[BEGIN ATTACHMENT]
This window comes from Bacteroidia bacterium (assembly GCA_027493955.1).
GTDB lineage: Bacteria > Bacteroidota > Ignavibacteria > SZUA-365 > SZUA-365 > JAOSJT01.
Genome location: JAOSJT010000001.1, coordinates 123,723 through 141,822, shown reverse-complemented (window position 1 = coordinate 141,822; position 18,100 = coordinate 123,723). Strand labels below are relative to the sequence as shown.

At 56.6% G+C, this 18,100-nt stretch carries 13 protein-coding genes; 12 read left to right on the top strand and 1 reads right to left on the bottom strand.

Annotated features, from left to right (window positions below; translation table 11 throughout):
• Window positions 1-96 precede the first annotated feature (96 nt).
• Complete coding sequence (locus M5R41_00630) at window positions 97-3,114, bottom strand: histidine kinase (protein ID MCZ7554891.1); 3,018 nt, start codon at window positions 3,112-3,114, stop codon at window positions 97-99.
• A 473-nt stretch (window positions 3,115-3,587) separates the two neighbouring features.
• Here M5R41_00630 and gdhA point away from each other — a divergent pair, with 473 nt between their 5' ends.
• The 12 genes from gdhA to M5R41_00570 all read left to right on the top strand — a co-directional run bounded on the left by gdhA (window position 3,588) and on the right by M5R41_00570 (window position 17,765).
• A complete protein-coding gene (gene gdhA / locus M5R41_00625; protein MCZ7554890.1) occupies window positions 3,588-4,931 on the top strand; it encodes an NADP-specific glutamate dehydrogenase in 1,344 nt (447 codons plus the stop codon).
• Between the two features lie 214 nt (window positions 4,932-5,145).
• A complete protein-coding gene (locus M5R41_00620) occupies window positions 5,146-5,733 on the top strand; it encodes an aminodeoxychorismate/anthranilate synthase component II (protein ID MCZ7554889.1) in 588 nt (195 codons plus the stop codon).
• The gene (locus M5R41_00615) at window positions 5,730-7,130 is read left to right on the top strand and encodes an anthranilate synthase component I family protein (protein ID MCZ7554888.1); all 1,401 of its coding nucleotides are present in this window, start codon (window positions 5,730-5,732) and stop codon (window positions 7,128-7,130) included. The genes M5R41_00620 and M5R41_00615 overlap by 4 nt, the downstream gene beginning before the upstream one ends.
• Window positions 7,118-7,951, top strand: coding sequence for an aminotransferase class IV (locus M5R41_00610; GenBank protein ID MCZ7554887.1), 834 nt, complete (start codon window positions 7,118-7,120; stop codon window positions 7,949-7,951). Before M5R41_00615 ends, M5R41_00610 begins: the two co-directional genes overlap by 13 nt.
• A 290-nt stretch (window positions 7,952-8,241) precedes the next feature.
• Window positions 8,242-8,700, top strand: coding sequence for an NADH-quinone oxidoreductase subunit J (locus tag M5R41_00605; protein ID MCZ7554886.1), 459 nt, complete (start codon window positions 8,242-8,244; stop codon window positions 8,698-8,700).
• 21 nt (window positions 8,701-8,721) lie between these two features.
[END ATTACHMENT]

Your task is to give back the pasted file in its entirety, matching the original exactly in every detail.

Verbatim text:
This window comes from Bacteroidia bacterium (assembly GCA_027493955.1).
GTDB lineage: Bacteria > Bacteroidota > Ignavibacteria > SZUA-365 > SZUA-365 > JAOSJT01.
Genome location: JAOSJT010000001.1, coordinates 123,723 through 141,822, shown reverse-complemented (window position 1 = coordinate 141,822; position 18,100 = coordinate 123,723). Strand labels below are relative to the sequence as shown.

At 56.6% G+C, this 18,100-nt stretch carries 13 protein-coding genes; 12 read left to right on the top strand and 1 reads right to left on the bottom strand.

Annotated features, from left to right (window positions below; translation table 11 throughout):
• Window positions 1-96 precede the first annotated feature (96 nt).
• Complete coding sequence (locus M5R41_00630) at window positions 97-3,114, bottom strand: histidine kinase (protein ID MCZ7554891.1); 3,018 nt, start codon at window positions 3,112-3,114, stop codon at window positions 97-99.
• A 473-nt stretch (window positions 3,115-3,587) separates the two neighbouring features.
• Here M5R41_00630 and gdhA point away from each other — a divergent pair, with 473 nt between their 5' ends.
• The 12 genes from gdhA to M5R41_00570 all read left to right on the top strand — a co-directional run bounded on the left by gdhA (window position 3,588) and on the right by M5R41_00570 (window position 17,765).
• A complete protein-coding gene (gene gdhA / locus M5R41_00625; protein MCZ7554890.1) occupies window positions 3,588-4,931 on the top strand; it encodes an NADP-specific glutamate dehydrogenase in 1,344 nt (447 codons plus the stop codon).
• Between the two features lie 214 nt (window positions 4,932-5,145).
• A complete protein-coding gene (locus M5R41_00620) occupies window positions 5,146-5,733 on the top strand; it encodes an aminodeoxychorismate/anthranilate synthase component II (protein ID MCZ7554889.1) in 588 nt (195 codons plus the stop codon).
• The gene (locus M5R41_00615) at window positions 5,730-7,130 is read left to right on the top strand and encodes an anthranilate synthase component I family protein (protein ID MCZ7554888.1); all 1,401 of its coding nucleotides are present in this window, start codon (window positions 5,730-5,732) and stop codon (window positions 7,128-7,130) included. The genes M5R41_00620 and M5R41_00615 overlap by 4 nt, the downstream gene beginning before the upstream one ends.
• Window positions 7,118-7,951, top strand: coding sequence for an aminotransferase class IV (locus M5R41_00610; GenBank protein ID MCZ7554887.1), 834 nt, complete (start codon window positions 7,118-7,120; stop codon window positions 7,949-7,951). Before M5R41_00615 ends, M5R41_00610 begins: the two co-directional genes overlap by 13 nt.
• A 290-nt stretch (window positions 7,952-8,241) precedes the next feature.
• Window positions 8,242-8,700, top strand: coding sequence for an NADH-quinone oxidoreductase subunit J (locus tag M5R41_00605; protein ID MCZ7554886.1), 459 nt, complete (start codon window positions 8,242-8,244; stop codon window positions 8,698-8,700).
• 21 nt (window positions 8,701-8,721) lie between these two features.